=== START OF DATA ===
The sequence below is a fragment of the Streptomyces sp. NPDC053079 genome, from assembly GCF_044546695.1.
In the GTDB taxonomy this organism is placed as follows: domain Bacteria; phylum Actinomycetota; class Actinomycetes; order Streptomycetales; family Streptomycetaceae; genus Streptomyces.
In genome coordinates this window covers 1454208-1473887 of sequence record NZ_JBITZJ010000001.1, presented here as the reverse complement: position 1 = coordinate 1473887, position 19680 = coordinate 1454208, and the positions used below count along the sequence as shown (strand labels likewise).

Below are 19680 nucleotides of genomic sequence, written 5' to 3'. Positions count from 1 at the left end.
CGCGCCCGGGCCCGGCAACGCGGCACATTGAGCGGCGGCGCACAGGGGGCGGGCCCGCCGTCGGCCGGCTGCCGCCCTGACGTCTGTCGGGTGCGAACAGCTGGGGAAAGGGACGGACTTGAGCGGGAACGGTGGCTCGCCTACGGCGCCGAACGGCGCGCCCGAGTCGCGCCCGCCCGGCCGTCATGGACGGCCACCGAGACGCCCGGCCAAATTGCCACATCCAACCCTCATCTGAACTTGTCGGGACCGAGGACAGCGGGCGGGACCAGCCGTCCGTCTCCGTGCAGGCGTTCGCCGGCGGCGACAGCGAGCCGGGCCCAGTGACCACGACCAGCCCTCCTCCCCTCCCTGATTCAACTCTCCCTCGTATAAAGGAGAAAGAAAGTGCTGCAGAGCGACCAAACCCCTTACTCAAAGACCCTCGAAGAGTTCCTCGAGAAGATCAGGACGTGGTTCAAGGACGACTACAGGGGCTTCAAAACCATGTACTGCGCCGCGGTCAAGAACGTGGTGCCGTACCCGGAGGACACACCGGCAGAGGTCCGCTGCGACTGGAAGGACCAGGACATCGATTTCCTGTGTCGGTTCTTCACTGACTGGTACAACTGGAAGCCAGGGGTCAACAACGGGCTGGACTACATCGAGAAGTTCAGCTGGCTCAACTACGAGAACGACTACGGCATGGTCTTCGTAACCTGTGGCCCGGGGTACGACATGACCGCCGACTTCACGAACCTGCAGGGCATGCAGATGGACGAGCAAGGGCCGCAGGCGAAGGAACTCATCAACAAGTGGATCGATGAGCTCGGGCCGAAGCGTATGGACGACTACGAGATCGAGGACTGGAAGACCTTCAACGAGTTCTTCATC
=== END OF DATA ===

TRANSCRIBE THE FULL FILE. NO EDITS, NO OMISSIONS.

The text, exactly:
The sequence below is a fragment of the Streptomyces sp. NPDC053079 genome, from assembly GCF_044546695.1.
In the GTDB taxonomy this organism is placed as follows: domain Bacteria; phylum Actinomycetota; class Actinomycetes; order Streptomycetales; family Streptomycetaceae; genus Streptomyces.
In genome coordinates this window covers 1454208-1473887 of sequence record NZ_JBITZJ010000001.1, presented here as the reverse complement: position 1 = coordinate 1473887, position 19680 = coordinate 1454208, and the positions used below count along the sequence as shown (strand labels likewise).

Below are 19680 nucleotides of genomic sequence, written 5' to 3'. Positions count from 1 at the left end.
CGCGCCCGGGCCCGGCAACGCGGCACATTGAGCGGCGGCGCACAGGGGGCGGGCCCGCCGTCGGCCGGCTGCCGCCCTGACGTCTGTCGGGTGCGAACAGCTGGGGAAAGGGACGGACTTGAGCGGGAACGGTGGCTCGCCTACGGCGCCGAACGGCGCGCCCGAGTCGCGCCCGCCCGGCCGTCATGGACGGCCACCGAGACGCCCGGCCAAATTGCCACATCCAACCCTCATCTGAACTTGTCGGGACCGAGGACAGCGGGCGGGACCAGCCGTCCGTCTCCGTGCAGGCGTTCGCCGGCGGCGACAGCGAGCCGGGCCCAGTGACCACGACCAGCCCTCCTCCCCTCCCTGATTCAACTCTCCCTCGTATAAAGGAGAAAGAAAGTGCTGCAGAGCGACCAAACCCCTTACTCAAAGACCCTCGAAGAGTTCCTCGAGAAGATCAGGACGTGGTTCAAGGACGACTACAGGGGCTTCAAAACCATGTACTGCGCCGCGGTCAAGAACGTGGTGCCGTACCCGGAGGACACACCGGCAGAGGTCCGCTGCGACTGGAAGGACCAGGACATCGATTTCCTGTGTCGGTTCTTCACTGACTGGTACAACTGGAAGCCAGGGGTCAACAACGGGCTGGACTACATCGAGAAGTTCAGCTGGCTCAACTACGAGAACGACTACGGCATGGTCTTCGTAACCTGTGGCCCGGGGTACGACATGACCGCCGACTTCACGAACCTGCAGGGCATGCAGATGGACGAGCAAGGGCCGCAGGCGAAGGAACTCATCAACAAGTGGATCGATGAGCTCGGGCCGAAGCGTATGGACGACTACGAGATCGAGGACTGGAAGACCTTCAACGAGTTCTTCATC